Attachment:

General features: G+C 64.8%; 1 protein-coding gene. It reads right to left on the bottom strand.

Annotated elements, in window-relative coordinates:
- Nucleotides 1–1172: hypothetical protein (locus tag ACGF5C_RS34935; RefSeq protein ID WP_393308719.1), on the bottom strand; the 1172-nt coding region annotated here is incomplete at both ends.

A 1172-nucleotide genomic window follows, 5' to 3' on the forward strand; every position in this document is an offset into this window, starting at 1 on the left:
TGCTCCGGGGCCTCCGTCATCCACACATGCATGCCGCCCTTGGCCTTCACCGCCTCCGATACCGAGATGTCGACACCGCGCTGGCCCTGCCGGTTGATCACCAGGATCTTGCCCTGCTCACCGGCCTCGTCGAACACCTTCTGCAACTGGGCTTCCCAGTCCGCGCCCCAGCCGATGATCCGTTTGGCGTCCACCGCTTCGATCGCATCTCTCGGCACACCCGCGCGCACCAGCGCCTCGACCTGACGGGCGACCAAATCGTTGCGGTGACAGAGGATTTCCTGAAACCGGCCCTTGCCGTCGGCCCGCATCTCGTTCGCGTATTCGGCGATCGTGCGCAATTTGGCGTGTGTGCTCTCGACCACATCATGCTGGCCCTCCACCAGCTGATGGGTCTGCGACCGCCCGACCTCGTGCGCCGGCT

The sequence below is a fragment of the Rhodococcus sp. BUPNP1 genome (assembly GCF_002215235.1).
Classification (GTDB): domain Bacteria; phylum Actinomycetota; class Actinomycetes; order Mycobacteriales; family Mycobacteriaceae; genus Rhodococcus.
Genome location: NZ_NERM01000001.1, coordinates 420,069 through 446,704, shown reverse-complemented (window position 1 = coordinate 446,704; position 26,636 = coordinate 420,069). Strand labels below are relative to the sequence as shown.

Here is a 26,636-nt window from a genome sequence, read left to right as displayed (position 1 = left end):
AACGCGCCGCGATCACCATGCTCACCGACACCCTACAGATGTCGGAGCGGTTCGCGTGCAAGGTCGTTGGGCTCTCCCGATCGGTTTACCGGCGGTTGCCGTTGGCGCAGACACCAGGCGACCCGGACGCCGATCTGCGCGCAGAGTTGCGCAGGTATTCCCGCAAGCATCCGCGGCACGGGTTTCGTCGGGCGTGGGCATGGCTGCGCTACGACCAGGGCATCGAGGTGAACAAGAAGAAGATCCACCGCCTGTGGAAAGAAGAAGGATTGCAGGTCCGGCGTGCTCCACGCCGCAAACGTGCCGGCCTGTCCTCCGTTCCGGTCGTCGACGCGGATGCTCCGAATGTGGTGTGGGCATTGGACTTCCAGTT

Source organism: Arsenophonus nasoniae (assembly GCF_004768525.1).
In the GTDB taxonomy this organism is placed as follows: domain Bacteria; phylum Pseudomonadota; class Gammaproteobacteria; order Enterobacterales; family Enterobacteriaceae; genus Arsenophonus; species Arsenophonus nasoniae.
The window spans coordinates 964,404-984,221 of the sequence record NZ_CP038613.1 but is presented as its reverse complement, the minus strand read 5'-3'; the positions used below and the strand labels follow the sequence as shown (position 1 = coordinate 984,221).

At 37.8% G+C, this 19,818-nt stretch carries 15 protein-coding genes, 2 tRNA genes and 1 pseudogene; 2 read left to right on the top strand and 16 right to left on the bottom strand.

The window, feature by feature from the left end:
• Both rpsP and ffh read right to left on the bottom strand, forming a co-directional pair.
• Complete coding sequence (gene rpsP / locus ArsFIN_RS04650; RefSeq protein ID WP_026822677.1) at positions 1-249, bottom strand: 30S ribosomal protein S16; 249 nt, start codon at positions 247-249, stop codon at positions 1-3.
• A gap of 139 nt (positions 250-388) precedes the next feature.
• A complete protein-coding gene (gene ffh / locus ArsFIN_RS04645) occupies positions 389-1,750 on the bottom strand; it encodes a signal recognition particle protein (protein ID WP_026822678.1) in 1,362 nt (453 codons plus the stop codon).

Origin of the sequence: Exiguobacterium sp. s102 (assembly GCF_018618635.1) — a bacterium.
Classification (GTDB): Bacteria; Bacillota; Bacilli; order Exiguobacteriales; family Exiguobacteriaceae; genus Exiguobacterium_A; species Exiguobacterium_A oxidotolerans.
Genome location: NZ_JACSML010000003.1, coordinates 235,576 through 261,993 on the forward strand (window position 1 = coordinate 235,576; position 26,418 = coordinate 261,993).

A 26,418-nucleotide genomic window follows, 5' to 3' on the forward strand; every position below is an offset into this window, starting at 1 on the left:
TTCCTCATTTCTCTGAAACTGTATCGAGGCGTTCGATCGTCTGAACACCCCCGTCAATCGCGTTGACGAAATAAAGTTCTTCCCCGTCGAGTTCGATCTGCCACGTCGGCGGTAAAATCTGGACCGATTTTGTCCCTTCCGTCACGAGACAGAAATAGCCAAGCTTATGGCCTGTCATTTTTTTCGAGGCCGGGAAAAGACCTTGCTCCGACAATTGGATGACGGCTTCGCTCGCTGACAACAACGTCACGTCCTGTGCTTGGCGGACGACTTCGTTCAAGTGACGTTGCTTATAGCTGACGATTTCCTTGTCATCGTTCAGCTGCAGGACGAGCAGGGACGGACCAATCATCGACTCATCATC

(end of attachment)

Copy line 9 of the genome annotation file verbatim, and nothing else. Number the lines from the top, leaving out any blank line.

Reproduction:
Here is a 26,636-nt window from a genome sequence, read left to right as displayed (position 1 = left end):